This year is 5768
5 to 7 is two steps up
7 to 6 is one step down
6 to 8 is two steps up.
In life (like in the stock market) sometimes we take two steps up, then get discouraged when we have to take a step back. But don't despair! The purpose of this step back is only to be able to go again two steps up.
In Kabbalistic/Chassidic terminology: "Descent for the sake of Ascent"
May this be a year of revealed blessings, and may we ascend higher in all areas of life, materially and spiritually, with health, happiness and nachas, and most of all, with the ultimate ascent, the return to Eretz Yisrael and the building of the Beis Hamikdash, with the coming of Moshiach NOW!
Thursday, September 20, 2007
This year is 5768
Sunday, September 16, 2007
This year, Rosh Hashana, Sukkot and Simchat Torah are all "three-day holidays."
To be more precise, they're acutally two-day holidays like always. However, this year, since they occur on Thursday and Friday, these holy days flow seamlessly into Shabbos without any interruption of a mundane weekday.
What can we learn from these three-day marathon holidays, in which work is forbidden for three consecutive days?
In Judaism, three is an important number. It symbolizes permanence, consistency, endurance and sturdiness.
An occupant of a house can claim three consecutive years of undisputed occupancy as proof of ownership.
An ox that gores three consecutive times is considered a "goring ox," and it must be presumed that it will gore again in the future.
A three-ply twine is far more enduring than a two or single ply, and is not easily severed.
A table cannot stand on two legs, but can stand on three. Hence the three patriarchs, Abraham, Isaac and Jacob. Due to the righteousness of this threesome, their progeny endures forever.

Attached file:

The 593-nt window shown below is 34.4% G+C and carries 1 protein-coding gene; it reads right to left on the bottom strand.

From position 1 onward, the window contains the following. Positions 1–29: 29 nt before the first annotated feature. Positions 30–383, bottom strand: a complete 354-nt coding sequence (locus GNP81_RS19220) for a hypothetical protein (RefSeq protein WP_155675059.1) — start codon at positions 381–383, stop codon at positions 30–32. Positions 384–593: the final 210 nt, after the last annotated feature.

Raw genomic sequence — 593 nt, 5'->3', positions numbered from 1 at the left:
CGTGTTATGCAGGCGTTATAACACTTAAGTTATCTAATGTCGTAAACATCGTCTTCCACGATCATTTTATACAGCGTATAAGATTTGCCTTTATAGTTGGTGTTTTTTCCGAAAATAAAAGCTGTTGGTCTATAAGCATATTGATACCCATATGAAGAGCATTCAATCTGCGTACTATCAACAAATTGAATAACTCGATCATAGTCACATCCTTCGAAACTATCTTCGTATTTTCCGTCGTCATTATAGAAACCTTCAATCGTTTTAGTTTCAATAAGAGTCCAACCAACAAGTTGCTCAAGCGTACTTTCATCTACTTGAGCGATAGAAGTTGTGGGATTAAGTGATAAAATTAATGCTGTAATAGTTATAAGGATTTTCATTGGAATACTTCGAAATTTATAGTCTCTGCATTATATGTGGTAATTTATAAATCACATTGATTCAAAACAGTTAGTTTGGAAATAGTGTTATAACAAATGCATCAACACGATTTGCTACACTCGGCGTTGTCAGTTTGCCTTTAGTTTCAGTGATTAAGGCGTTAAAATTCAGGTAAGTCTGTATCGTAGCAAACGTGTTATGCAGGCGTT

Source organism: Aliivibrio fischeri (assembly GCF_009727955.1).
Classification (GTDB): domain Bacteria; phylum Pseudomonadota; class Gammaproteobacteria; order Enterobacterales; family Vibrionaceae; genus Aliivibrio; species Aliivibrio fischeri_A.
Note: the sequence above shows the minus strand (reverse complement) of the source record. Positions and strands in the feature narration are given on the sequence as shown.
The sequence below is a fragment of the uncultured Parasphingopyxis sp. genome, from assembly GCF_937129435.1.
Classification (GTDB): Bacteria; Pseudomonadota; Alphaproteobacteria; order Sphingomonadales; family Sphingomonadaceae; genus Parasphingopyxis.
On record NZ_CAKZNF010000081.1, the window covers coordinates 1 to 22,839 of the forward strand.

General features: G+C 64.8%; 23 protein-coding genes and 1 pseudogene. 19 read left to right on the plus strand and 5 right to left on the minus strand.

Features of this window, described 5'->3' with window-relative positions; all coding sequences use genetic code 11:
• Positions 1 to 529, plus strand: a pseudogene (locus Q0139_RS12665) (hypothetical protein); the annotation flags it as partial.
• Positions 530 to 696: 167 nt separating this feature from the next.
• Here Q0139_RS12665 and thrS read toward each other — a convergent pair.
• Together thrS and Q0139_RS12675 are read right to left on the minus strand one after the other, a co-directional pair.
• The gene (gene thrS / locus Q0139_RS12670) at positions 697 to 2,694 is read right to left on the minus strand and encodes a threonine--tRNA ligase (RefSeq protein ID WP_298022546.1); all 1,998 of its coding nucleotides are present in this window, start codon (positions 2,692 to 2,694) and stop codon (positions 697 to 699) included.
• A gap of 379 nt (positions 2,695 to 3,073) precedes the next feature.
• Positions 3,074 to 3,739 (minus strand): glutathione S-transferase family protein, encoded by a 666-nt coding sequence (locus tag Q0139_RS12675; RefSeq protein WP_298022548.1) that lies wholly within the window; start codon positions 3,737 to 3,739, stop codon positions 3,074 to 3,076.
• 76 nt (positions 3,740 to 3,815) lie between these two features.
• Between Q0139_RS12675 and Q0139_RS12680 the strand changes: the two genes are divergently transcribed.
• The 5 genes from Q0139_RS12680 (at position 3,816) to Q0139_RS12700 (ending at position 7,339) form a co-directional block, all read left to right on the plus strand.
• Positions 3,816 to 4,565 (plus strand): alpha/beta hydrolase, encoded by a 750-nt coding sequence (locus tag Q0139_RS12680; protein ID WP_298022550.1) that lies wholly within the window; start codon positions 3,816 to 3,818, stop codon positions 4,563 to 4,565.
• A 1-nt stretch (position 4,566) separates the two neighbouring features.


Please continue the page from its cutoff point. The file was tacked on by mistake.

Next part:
So what do we make of three days of consecutive holy days?
Simple! This year, holiness and the holy activities of Shabbat, i.e. prayer and Torah Study, Mitzvot observance, etc., ought be focused on as a greater priority than ever.
Indeed, our fixed times for Torah study must be:
permanent, consistent and enduring.
Soccer, karate, piano lessons and business calls, etc., can all wait. When your weekly or daily Torah study time arrives, everything else stops.
Even if the phone rings, don't answer it. It's like Shabbos. Three-days-worth of it.
Posted by Rabbi Green at 11:33 PM
Thursday, September 6, 2007
This coming Jewish Year is a Sabbatical Year called “Shmittah.” It is the last year in the seven-year cycle, and has its own special laws.
In the land of Israel, it involves a prohibition against all agricultural activity. Out of the Land of Israel, special laws apply to the eating of Israeli produce.
For Jews, the world over, another law applies as follows.
Any loans made before the Shmittah year may not be reclaimed after Shmittah, as the word "Shmittah" means "release."
The exact cut off date is the subject of differing opinions; some maintain it is at the beginning of Shmittah, whilst others maintain it is at the end of Shmittah.
During Temple times, this law was readily observed. However, later in history people became reluctant to lend money to other Jews in the months before Shmittah, for fear of not being able to reclaim the money later on.
It was Hillel the Elder who lived two thousand years ago who developed the idea of Pruzbul. This is a method that allows one to reclaim debts after Shmittah, by turning one's debts into public debts before Shmittah begins.
This is done quite easily by appointing a “court” of three adult Jews and declaring before them: ‘I hereby transfer to you all debts that are owing to me, so that I may reclaim them whenever I so desire’.
Go to http://www.chabad.org/tools/feedback.htm/aid/5212/jewish/Fill-Out-a-Pruzbul.html
and fill out the form. This should be done on or before Erev Rosh Hashanah, Wednesday 12 September, 2007.
We will also do the oral declaration of Pruzbul at the beginning of our Rosh Hashana service on Wed. 12 at Westborough High School, 90 W Main.
Please join us!
Posted by Rabbi Green at 11:34 PM